USCSCAP and CSCAP Vietnam co-chaired the fifth meeting of the CSCAP Study Group on Nonproliferation and Disarmament (NPD) in the Asia Pacific. The meeting took place in Seoul, Republic of Korea on April 4, 2018, on the front-end of the ASEAN Regional Forum Inter-Sessional Meeting on Nonproliferation and Disarmament (ARF ISM on NPD). Approximately 40 senior scholars and officials as well as 10 Pacific Forum CSIS Young Leaders attended, all in their private capacity. The off-the-record discussions focused on recent developments in nonproliferation and disarmament, the Korean Peninsula and denuclearization, the Comprehensive Nuclear-Test-Ban Treaty (CTBT), and ways to enhance collaboration between nuclear-armed and non-nuclear-armed states on nuclear risk reduction. Key findings from this meeting include:
The current strategic nuclear landscape is worrisome. The bipolar nuclear order of the Cold War has given way to a world of many nuclear-armed states. In this new multiplayer system, it is not clear that deterrence will hold as it did in an environment dominated by two states. Moreover, the emergence of new tools of strategic significance in addition to nuclear weapons, such as precision-guided and hypersonic conventional weapons and missile-defense systems, as well as new domains of engagement, notably space and cyber, make arms races and escalation more likely and deterrence and arms control more difficult.
A related problem is the deterioration of the international security environment, including among major nuclear-armed states (read: between the United States and Russia). Nuclear brinksmanship is becoming the new normal and the US-Russia arms-control relationship may soon be in jeopardy. It is unclear if there is even enough political will in both capitals to extend the 2010 New Strategic Arms Reduction Treaty. The downturn in US-Russia relations is affecting regional stability in Northeast Asia, South Asia, and the Middle East.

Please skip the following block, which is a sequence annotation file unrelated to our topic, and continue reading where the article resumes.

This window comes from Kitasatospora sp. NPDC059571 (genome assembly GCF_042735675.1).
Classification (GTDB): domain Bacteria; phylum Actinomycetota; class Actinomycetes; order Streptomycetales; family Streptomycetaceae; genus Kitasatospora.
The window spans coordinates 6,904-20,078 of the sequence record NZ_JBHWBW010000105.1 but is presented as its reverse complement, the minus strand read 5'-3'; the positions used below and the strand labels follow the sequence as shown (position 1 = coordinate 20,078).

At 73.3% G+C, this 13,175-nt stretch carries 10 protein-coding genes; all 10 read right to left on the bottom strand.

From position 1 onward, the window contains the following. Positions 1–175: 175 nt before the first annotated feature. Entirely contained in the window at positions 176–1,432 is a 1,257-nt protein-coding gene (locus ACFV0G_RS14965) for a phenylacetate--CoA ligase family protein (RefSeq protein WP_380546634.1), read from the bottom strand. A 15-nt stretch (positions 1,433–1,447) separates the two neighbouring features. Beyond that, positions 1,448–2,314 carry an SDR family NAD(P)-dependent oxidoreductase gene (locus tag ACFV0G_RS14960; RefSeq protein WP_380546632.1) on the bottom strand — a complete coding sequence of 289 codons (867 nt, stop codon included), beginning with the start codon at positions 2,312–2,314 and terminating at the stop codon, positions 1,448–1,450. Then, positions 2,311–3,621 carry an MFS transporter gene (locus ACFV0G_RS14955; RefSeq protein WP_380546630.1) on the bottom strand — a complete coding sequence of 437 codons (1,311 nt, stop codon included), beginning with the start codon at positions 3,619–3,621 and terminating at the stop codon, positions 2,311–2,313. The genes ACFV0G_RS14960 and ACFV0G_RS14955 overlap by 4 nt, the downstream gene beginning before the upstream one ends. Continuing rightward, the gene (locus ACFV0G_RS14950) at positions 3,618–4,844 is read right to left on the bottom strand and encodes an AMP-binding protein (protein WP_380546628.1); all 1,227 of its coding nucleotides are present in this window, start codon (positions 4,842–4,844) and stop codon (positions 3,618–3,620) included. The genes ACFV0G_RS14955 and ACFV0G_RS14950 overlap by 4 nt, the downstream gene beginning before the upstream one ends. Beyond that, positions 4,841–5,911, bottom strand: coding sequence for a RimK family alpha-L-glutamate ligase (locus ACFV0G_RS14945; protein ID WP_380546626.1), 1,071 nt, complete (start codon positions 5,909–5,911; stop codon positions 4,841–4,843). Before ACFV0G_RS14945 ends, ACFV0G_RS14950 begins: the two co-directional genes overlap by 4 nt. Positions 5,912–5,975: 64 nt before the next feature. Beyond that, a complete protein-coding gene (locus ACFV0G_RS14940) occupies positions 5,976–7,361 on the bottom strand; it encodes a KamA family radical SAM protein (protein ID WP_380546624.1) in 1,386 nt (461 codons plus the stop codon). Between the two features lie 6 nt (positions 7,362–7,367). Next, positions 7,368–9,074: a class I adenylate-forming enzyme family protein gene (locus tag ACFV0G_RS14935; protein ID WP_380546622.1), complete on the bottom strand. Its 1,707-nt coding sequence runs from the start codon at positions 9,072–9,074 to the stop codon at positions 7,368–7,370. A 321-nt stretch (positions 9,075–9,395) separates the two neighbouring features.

There is general agreement that achievements in arms control and nonproliferation should be preserved. The principle should be “do not harm” the existing, functioning instruments. Arms control has brought much stability between the United States and Russia, and the nonproliferation regime and its associated initiatives, such as the Joint Comprehensive Plan of Action on Iran’s nuclear program, have been a success. If building upon these achievements is currently out of reach, efforts should be made to preserve them, at a minimum.
India has recently joined the Missile Technology Control Regime, the Wassenaar Arrangement, and the Australia Group. New Delhi is also seeking membership of the Nuclear Suppliers Group, which has been resisted because India is not a party to the Nuclear Nonproliferation Treaty (NPT). From an Indian perspective, membership in all four multilateral export control regimes is a rightful acknowledgement of its responsible nuclear behavior, and will benefit nonproliferation.